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TIGSource ForumsFeedbackDevLogsIt Usually Ends In Nuclear War (4X civilization building game)
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Sub
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« Reply #20 on: March 21, 2015, 10:11:22 am »

I consider myself a slow worker, but I am still making some progress on this thing.  I spent all of last Saturday and Sunday debugging various errors with the game that had popped up, which is harder to talk about than shiny new features.  I mostly worked on fixing issues / crashes due to incorrect syncing of data between the province view screen (pictured below) and the actual game data. 



I don't expect this screen to look anything like this when the game is done, but it has to look like something for now and I'm not sure where it'll end up.  In any case, I've worked out all the issues and the game is once again solid as a rock in terms of bugs / crashes.  I have no one but myself to blame for the issues, though.  I'm making my own GUI system for this game and it's a learn as you go process. 

I also spent a little bit of time last weekend stress testing units / pathfinding and I'm pretty happy with the results. 



That's a few hundred units auto exploring the map.  This is subject to change, but I currently envision the game ticking along at a solid rate similar to the Europa Universalis series, so it's pretty important that the time between turns is almost non-existent. 

Last night I built another GUI widget for the game -- We now have progress bars!  Try to contain your excitement. 



It might be a bit hard to see with the embedded screenshot.  At the moment I'm using it to countdown time until the next game tick occurs (aka the next 'turn'), as well as to show the progress of things being produced by a province.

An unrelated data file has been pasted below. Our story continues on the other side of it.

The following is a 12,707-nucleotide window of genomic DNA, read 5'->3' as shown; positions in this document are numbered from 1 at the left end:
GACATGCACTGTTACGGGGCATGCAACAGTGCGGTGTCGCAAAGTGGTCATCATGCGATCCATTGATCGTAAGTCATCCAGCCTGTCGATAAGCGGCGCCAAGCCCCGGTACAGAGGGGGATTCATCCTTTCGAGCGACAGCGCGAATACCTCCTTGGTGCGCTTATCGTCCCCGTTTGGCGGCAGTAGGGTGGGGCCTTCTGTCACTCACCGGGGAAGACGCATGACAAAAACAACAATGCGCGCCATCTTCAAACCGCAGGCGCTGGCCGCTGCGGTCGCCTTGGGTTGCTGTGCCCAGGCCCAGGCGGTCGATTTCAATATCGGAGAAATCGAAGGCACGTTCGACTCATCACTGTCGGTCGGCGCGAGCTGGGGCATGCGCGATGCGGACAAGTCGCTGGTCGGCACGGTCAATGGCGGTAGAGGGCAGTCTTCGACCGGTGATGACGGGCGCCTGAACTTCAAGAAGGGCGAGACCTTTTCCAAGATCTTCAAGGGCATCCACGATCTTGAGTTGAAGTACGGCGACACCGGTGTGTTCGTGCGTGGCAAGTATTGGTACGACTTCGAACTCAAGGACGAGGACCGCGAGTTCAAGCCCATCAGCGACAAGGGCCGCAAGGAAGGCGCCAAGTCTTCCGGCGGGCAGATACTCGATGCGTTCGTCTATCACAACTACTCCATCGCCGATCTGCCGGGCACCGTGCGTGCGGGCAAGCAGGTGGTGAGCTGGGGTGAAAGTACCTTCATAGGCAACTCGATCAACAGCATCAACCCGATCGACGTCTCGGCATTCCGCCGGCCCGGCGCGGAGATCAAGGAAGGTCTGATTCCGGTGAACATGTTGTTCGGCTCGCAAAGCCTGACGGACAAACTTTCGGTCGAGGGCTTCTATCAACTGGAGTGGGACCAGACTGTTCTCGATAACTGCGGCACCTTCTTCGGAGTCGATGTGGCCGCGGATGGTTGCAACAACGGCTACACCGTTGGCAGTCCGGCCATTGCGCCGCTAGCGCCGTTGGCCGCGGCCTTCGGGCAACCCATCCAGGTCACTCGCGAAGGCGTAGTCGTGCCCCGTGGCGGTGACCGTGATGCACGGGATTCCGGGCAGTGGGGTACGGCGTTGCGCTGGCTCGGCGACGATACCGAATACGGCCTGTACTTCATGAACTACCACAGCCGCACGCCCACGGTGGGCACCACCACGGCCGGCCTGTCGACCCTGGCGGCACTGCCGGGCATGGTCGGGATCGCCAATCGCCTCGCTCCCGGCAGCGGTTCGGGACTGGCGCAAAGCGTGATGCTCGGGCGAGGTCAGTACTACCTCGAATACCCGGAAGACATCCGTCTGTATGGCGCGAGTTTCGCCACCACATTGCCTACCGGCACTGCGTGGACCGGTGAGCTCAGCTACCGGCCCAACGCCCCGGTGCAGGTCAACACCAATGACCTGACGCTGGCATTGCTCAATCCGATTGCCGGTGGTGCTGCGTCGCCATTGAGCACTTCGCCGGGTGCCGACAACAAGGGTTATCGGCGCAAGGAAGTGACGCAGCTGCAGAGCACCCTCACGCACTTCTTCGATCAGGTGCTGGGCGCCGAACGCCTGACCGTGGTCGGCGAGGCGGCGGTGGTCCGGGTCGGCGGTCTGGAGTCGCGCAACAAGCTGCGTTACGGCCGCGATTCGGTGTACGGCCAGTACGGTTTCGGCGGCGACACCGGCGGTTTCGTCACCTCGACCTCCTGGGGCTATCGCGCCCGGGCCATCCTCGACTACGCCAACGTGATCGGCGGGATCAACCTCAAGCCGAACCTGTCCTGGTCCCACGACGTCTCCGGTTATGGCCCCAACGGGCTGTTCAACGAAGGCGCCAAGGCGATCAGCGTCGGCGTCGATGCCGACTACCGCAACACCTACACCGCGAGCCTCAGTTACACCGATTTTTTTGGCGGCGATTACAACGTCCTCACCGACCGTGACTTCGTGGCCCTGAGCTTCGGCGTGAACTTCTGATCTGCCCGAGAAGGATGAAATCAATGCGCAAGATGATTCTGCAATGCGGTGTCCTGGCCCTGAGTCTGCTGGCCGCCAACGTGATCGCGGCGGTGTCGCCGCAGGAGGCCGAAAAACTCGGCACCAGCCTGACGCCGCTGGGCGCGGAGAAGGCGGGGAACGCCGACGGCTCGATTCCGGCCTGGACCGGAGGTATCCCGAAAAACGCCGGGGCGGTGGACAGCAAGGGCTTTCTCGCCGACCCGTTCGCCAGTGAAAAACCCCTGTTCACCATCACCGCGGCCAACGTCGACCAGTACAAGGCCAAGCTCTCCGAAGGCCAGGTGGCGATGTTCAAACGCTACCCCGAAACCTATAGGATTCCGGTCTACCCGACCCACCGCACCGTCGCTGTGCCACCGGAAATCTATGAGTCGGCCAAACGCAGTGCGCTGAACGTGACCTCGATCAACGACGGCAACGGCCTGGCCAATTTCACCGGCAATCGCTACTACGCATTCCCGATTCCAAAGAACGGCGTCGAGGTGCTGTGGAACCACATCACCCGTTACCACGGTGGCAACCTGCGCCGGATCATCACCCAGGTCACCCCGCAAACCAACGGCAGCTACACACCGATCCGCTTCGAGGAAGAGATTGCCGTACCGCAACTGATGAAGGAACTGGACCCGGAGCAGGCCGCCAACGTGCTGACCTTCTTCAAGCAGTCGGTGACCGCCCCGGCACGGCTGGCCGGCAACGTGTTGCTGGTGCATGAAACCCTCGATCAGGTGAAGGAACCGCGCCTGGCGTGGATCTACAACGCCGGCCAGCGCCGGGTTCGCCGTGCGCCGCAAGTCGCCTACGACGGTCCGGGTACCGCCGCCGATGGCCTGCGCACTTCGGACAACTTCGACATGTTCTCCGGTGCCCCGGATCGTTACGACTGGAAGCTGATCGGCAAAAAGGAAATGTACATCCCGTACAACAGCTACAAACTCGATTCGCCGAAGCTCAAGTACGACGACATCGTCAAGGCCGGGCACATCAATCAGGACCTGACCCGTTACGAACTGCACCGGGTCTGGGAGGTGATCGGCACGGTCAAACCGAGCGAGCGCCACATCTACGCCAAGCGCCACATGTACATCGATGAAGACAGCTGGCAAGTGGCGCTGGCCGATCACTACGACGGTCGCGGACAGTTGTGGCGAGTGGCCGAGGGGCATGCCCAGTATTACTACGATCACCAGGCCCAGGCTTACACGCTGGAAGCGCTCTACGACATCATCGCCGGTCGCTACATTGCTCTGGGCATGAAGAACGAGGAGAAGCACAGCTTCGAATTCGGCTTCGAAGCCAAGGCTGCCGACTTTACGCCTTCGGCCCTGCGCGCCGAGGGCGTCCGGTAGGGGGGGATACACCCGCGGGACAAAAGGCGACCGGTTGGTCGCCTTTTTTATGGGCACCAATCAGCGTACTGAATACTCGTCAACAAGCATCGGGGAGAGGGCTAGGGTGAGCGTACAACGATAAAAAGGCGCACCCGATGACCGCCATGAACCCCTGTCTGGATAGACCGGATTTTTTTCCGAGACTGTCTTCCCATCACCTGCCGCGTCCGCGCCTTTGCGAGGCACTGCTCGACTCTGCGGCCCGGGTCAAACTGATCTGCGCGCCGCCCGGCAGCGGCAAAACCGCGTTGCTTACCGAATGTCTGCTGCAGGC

The remainder of this weekend I'm going to attempt to actually hook up the province growth algorithm that I have planned.  I want the number of births per 1000 people to roughly approximate the rate that populations have grown through history.  I'm going to have a rudimentary model of disease and a food/starvation system to keep populations from growing indefinitely.  In Civilization, population grows on a stairs sort of system, where it's flat for a long period of time and then it bumps up instantly when you fill up your food bars.  I want the population in this to grow in a more linear fashion, until you start developing technologies to eliminate starvation / disease. 
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« Reply #21 on: March 24, 2015, 01:49:51 pm »

is this going to be a paid thing? will it be on steam? those two questions were the first things that came to mind.

Other than those two questions, this looks pretty impressive. the scope of the maps in civ games to me were far too small in my opinion, so to have a massive map like that is wicked. no more running into my friends in the first five minutes, haha.

i suppose thats also another question, will there be multiplayer? lan multiplayer looks like it would probably be wicked in this.
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Firearrow games
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blitzkampfer:
https://forums.tigsource.com/index.php?topic=52009.msg1280646#msg1280646

too bad eggybooms ents are actually men in paper mache suits and they NEED to be agile
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« Reply #22 on: March 24, 2015, 06:52:14 pm »

is this going to be a paid thing? will it be on steam? those two questions were the first things that came to mind.

Other than those two questions, this looks pretty impressive. the scope of the maps in civ games to me were far too small in my opinion, so to have a massive map like that is wicked. no more running into my friends in the first five minutes, haha.

i suppose thats also another question, will there be multiplayer? lan multiplayer looks like it would probably be wicked in this.

Hey, thanks for the interest Smiley

I'm planning on selling the game when it's complete.  I'd like to get it on Steam, but I'd have to get through their greenlight process first. 

As for whether it'll have multiplayer, it's going to be single player only.  I was never the type to play civ-style games in multiplayer, and I'm trying to prevent feature creep. 
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« Reply #23 on: March 25, 2015, 03:00:03 am »